I think that what we're dealing with now is a world where information viruses can be created and pumped into the body politic. And we are not equipped yet as a society to deal with that. The information system is very well advanced now. Data can go anywhere at any time. But the wisdom system to sort through all that stuff, to ask the right question, to make sure that before we unleash these kinds of media firestorms, the right checks have been done - that's what's missing now.

And so I think that these kinds of attacks are not just attacks on individuals, they are attacks on the - on democracy itself. Democracy works when you have a well-informed citizenry. When you begin to develop factions in your country that literally have as a part of their mission to create, deliberately misinform sections of the public, that's not just an attack on an individual, that's an attack on the democratic process itself. We've got to respond, I think, a lot more aggressively and be a lot more concerned.

MARTIN: Let me just clarify one point. I said the reason you resigned was related to this truther, the so-called truther petition, but the actual stated reason was a speech you gave while you were in office where you...


MARTIN: No. Right?


MARTIN: It was before you were in office, but it was during the campaign, right?

JONES: I was never criticized for anything I did or said when I was in office, which is I think very interesting. The entire time I was a part of the administration, my fiercest critics never had a concern about that. There was a speech that I made. I made an unfortunate reference and apologized for it to the Republican Party. And then there's a lot of other stuff that was just either fabricated out of whole cloth or distorted story.

MARTIN: Okay. Let me just - just clarifying, you were - there was a lecture you gave before you took office in which you used a vulgarity to refer to Republicans.


MARTIN: I'll just play it so that people know what we're talking about so they do have the facts at their disposal. Here it is.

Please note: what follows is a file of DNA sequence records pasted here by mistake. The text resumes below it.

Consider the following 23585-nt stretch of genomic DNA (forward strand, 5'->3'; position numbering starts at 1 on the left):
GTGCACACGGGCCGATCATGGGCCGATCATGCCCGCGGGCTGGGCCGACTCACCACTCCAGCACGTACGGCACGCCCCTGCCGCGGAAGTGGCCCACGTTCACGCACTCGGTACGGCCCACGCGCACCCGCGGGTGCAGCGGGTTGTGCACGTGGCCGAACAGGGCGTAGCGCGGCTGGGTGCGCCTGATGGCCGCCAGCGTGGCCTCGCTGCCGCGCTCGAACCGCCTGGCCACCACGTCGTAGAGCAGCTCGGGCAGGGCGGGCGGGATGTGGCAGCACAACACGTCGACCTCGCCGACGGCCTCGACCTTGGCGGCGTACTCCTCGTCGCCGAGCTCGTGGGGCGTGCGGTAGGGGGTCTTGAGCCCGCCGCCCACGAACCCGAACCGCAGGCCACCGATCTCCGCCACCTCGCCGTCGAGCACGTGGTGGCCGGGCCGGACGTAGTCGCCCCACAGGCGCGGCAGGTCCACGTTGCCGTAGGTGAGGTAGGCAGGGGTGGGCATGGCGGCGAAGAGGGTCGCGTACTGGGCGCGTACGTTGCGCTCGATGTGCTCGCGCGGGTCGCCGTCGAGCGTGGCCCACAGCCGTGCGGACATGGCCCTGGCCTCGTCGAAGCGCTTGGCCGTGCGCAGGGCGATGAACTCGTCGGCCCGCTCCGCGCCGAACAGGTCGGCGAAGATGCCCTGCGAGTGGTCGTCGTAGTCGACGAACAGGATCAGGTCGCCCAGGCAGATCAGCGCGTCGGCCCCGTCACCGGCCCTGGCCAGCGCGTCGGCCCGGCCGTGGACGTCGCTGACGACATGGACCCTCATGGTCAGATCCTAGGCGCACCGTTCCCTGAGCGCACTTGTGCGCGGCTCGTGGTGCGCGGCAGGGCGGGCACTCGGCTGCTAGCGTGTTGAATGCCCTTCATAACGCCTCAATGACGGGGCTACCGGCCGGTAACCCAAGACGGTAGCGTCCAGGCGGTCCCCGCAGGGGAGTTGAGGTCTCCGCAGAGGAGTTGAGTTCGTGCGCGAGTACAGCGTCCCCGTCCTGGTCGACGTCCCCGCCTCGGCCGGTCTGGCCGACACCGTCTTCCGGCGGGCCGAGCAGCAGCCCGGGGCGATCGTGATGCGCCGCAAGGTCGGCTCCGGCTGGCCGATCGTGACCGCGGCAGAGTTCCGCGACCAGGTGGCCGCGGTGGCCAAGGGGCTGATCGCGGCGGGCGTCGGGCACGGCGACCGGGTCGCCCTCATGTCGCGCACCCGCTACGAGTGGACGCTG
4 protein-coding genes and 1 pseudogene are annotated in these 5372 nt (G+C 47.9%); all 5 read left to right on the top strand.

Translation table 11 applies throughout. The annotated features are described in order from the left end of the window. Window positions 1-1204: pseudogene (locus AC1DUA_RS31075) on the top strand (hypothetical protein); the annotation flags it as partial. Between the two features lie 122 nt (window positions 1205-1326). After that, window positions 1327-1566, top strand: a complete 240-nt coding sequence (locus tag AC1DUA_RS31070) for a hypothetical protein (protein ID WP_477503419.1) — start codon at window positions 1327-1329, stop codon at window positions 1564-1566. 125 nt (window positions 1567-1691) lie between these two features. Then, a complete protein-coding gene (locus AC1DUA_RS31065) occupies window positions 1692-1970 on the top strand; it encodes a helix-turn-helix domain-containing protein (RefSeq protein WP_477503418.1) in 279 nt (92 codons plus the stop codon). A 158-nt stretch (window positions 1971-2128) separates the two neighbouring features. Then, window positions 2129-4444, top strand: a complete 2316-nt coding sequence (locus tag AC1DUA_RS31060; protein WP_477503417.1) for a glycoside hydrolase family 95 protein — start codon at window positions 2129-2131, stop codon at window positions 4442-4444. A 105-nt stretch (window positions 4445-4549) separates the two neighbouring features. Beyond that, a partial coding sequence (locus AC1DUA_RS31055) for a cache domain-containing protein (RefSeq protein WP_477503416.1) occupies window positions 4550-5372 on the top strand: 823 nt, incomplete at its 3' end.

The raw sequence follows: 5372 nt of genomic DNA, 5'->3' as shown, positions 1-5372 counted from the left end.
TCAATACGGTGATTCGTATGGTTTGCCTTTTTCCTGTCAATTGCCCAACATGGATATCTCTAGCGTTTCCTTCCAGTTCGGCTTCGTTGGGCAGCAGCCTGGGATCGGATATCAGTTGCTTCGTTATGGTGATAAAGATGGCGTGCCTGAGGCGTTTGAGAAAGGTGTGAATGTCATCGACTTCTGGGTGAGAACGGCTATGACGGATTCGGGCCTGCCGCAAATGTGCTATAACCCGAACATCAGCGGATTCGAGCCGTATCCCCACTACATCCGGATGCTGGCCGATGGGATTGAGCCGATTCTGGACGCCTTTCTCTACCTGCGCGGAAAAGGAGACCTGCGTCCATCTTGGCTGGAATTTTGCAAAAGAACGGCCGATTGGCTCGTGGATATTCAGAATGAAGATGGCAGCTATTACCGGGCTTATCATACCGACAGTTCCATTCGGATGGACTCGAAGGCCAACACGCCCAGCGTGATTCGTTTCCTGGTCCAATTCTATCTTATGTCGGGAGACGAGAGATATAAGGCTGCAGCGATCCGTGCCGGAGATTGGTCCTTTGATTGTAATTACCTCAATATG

MARTIN: I know that he has a strong interest in bipartisanship, but when the Republicans are voting with him, how are the Republicans able to put things through when they have less than 60 senators, but somehow we can't?

JONES: Well, the answer to that is they're assholes.


MARTIN: Now, you - so you say you in fact chose to resign as opposed to being forced to resign as Shirley Sherrod was. Why?

JONES: Well, because, you know, once you are in this sort of media firestorm moment, you have a decision to make. I didn't go to Washington, D.C. to fight for myself, I went to fight for other people. The president of the United States was about three days away from making a big speech on health care, trying to reset the national conversation on health care. And for the first time you had a U.S. president who was trying to get doctors to babies.

And the question is, am I going to be the banana peel that he slips on to where he's no longer able to have the conversation he wants to have? I did not want the president of the United States to try to defend my colorful past, including silly things I said long before I was in office or even thought I would ever be in office. I wanted him to be able to talk about America's future.

And so I - and I have no regrets about resigning, because I think it did make sure that he was able to have that conversation. But I think what is regrettable is that we are now in a situation where a midlevel White House staffer, whose, you know, job it was was to work on green jobs for poor people, can have the experience of, you know, mistakes from his past become the subject of national discourse, including, you know, things that are just not true. And the way that dynamic works, it becomes very, very hard to get the conversation either back to the truth or back on the subject at hand.